“I personally would like to see a statutory definition of custody. I think we ought to codify the factors…,” he said. “And on access — it takes too long to get a hearing; I’d like to see that fixed. I don’t think that’s a problem across the board, but in certain jurisdictions, if someone is waiting six months to get a hearing, that’s too long.”
Wills’ final goal is something of a summary, wrapping up his philosophy.
“Represent,” he said. “Conduct yourself in a fashion that people can’t object to you or your profession.”
A former captain in the U.S. Air Force, he describes himself as “a military guy.” In uniform, he said, “you behave in a dignified manner. You hold your head up.”
It’s a lesson he lives, not just one he preaches. In fact, the first words out of his mouth at the Ocean City meeting highlighted an episode another lawyer might have hoped to sweep under the rug.
“I’m Vince Wills,” he said, “and I’m the guy who invented the BIA.”
Applause and laughter filled the room.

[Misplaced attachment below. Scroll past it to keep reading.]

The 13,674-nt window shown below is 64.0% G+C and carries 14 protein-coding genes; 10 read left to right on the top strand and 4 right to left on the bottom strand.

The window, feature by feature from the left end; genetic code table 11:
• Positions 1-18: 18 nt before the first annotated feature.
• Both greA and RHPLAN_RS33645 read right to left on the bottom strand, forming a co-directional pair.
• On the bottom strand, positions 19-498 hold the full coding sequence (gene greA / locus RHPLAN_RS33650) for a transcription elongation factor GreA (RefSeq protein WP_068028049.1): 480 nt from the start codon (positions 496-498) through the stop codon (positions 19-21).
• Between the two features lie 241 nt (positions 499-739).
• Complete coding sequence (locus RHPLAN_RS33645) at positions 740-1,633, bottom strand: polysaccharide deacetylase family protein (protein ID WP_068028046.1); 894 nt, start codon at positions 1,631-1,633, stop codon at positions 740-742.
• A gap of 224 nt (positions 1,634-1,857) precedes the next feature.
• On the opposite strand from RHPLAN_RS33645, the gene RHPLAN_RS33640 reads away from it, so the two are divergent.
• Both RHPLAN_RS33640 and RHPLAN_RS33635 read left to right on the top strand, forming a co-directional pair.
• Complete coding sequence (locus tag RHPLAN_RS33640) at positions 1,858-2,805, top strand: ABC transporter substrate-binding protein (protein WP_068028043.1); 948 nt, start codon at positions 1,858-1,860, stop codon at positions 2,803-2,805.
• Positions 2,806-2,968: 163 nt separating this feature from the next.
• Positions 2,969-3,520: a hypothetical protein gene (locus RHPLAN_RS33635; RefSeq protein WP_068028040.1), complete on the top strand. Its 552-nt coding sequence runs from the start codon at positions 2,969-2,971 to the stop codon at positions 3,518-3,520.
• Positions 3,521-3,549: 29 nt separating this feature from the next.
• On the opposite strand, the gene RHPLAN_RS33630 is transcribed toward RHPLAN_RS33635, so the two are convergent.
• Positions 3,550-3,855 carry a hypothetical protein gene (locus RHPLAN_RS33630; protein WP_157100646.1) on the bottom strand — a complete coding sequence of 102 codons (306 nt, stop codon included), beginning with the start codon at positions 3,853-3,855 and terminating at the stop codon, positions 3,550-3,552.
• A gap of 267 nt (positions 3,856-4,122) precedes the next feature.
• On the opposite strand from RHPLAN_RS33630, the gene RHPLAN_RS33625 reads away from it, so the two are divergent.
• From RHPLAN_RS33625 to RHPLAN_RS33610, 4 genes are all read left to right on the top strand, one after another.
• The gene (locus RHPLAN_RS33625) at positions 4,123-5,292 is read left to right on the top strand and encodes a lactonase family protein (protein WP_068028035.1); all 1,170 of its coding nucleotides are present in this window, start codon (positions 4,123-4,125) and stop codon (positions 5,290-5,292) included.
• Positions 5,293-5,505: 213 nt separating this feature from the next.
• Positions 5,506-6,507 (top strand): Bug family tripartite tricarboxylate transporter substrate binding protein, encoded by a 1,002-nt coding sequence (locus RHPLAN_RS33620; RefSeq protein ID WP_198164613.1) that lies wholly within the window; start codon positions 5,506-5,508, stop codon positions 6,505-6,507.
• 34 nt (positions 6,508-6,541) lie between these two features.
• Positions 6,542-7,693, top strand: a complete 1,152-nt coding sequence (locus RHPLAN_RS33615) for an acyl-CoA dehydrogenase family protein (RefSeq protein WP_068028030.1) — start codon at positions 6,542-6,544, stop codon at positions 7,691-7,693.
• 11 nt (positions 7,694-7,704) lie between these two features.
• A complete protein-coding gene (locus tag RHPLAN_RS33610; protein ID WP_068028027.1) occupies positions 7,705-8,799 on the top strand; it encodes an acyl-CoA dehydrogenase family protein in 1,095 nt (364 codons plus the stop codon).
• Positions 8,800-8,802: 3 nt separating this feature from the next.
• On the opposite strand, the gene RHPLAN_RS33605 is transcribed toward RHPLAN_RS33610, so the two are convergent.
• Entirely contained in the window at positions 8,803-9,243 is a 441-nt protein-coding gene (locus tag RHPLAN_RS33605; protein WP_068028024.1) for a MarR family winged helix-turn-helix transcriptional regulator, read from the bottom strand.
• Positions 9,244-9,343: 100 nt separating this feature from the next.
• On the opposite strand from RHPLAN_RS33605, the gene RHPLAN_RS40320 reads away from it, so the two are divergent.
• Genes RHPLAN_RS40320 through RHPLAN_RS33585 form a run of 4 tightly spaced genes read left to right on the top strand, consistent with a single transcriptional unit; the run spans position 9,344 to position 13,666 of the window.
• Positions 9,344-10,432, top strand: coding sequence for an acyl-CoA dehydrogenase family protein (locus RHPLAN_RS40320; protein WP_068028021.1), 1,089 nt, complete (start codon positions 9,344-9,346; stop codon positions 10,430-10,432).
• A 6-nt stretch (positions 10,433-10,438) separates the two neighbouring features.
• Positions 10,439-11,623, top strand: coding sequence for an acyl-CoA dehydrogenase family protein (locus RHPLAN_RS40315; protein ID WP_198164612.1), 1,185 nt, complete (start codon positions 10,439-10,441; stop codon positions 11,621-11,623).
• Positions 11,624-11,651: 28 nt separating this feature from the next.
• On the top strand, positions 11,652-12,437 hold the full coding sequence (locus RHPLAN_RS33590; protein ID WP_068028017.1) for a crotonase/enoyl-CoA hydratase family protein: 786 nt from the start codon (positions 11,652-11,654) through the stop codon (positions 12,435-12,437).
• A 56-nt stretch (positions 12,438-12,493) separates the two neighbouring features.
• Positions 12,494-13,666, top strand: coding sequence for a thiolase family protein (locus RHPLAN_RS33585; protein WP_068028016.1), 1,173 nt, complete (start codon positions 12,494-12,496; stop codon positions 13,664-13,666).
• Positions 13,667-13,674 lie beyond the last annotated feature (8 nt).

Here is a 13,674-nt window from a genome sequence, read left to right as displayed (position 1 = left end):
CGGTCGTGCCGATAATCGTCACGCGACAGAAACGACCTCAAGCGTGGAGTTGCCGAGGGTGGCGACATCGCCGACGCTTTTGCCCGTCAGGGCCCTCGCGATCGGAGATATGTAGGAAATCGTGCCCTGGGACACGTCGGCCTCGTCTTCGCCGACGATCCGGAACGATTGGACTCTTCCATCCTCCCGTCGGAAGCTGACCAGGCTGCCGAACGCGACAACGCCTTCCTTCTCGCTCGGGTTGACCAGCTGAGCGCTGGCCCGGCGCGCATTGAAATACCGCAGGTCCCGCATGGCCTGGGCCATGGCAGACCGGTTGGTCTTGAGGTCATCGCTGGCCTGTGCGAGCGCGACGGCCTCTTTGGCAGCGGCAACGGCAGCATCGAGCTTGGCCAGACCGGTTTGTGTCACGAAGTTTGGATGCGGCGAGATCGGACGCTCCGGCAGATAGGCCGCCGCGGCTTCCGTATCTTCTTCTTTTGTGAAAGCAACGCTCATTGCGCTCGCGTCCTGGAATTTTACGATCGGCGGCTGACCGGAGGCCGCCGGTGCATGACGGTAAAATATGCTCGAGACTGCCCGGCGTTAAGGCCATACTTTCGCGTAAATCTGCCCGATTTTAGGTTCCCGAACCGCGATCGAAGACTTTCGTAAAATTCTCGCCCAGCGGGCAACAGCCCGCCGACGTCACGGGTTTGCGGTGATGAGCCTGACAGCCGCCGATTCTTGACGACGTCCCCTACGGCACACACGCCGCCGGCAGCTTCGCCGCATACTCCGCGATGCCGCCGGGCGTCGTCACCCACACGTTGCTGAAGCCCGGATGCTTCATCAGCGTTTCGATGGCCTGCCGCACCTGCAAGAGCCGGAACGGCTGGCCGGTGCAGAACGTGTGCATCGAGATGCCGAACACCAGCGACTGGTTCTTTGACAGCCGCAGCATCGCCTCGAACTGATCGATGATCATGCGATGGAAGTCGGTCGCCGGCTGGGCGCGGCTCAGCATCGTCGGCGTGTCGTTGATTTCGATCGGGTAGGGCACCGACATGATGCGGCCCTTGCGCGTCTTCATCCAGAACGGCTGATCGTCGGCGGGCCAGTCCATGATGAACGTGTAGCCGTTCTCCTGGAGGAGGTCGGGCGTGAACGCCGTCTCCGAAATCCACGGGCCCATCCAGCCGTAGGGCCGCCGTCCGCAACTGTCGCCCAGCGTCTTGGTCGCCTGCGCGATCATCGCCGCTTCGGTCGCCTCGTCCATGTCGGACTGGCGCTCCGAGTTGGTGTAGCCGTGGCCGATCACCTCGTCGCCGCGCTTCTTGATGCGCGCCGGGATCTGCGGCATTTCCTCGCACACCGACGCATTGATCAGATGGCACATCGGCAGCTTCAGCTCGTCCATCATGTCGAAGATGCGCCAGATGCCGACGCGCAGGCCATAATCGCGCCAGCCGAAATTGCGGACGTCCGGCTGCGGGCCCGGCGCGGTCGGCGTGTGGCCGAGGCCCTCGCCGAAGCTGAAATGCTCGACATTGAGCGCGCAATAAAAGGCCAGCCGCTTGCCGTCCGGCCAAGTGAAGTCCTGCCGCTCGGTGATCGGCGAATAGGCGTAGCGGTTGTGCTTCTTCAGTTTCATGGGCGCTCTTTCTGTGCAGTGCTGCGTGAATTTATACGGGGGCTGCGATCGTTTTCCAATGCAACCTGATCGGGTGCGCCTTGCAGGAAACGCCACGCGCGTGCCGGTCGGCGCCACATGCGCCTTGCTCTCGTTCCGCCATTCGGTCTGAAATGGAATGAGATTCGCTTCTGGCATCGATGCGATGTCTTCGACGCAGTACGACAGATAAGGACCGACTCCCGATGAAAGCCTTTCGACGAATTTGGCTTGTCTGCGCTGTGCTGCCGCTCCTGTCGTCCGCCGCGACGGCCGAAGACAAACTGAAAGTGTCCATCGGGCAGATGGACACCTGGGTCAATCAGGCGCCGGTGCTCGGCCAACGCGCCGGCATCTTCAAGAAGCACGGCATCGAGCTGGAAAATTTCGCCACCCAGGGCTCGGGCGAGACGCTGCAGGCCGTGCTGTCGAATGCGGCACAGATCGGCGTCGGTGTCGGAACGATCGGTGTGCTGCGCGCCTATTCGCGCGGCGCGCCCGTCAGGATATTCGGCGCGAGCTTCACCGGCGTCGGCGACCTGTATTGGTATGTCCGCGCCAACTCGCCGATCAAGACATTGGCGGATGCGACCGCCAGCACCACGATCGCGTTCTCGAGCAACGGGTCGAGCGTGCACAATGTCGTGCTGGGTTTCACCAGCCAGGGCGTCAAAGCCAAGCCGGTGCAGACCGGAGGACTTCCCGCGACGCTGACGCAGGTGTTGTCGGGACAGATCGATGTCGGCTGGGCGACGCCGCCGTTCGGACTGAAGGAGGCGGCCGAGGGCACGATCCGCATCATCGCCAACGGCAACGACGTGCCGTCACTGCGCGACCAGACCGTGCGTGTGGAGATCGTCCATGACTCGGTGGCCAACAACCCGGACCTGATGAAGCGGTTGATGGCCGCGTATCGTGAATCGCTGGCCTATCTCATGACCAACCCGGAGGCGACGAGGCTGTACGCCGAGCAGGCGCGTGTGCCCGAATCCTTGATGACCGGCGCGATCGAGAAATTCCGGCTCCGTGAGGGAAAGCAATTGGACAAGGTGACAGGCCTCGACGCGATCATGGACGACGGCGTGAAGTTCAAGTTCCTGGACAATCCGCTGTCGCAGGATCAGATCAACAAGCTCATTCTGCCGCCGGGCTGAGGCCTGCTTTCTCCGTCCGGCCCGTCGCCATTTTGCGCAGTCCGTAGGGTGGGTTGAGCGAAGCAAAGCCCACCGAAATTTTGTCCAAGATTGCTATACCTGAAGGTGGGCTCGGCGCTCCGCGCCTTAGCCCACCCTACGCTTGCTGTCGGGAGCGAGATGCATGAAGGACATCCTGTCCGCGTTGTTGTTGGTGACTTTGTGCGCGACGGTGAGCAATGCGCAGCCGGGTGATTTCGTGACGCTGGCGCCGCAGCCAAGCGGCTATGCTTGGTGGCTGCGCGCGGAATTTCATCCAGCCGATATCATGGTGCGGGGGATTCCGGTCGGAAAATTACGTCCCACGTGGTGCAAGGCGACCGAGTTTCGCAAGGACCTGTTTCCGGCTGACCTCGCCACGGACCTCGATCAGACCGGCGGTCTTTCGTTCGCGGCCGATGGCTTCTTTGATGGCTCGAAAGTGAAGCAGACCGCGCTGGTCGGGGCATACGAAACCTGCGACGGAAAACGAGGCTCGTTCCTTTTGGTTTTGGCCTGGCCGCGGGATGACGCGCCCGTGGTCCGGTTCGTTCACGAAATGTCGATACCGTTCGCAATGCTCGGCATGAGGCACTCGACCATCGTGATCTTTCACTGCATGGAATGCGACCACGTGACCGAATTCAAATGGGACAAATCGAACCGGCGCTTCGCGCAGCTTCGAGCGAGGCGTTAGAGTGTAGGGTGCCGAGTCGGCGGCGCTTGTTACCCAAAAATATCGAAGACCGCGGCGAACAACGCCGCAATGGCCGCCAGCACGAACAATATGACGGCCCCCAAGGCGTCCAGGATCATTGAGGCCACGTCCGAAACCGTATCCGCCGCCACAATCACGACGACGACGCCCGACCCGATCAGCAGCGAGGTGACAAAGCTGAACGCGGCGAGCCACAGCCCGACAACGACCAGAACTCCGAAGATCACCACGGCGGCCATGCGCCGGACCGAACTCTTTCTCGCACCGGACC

This was a crowd that knew Wills isn’t just the last name on the partnership roster of Dragga, Hannon, Hessler & Wills LLP. He is also the last-named party in Fox v. Wills, the former defendant in a legal malpractice action that ultimately changed the system for representing children in divorce cases.
In a nutshell, Wills had been appointed to act as guardian ad litem for a young child during her parents’ divorce. In 2002, the girl’s mother sued Wills for negligence. Two lower courts found that, as a guardian ad litem, he had immunity from suit.
In January 2006, though, the Court of Appeals reversed. Not only were guardians ad litem not immune, the top court said; there really wasn’t any such status in a divorce action.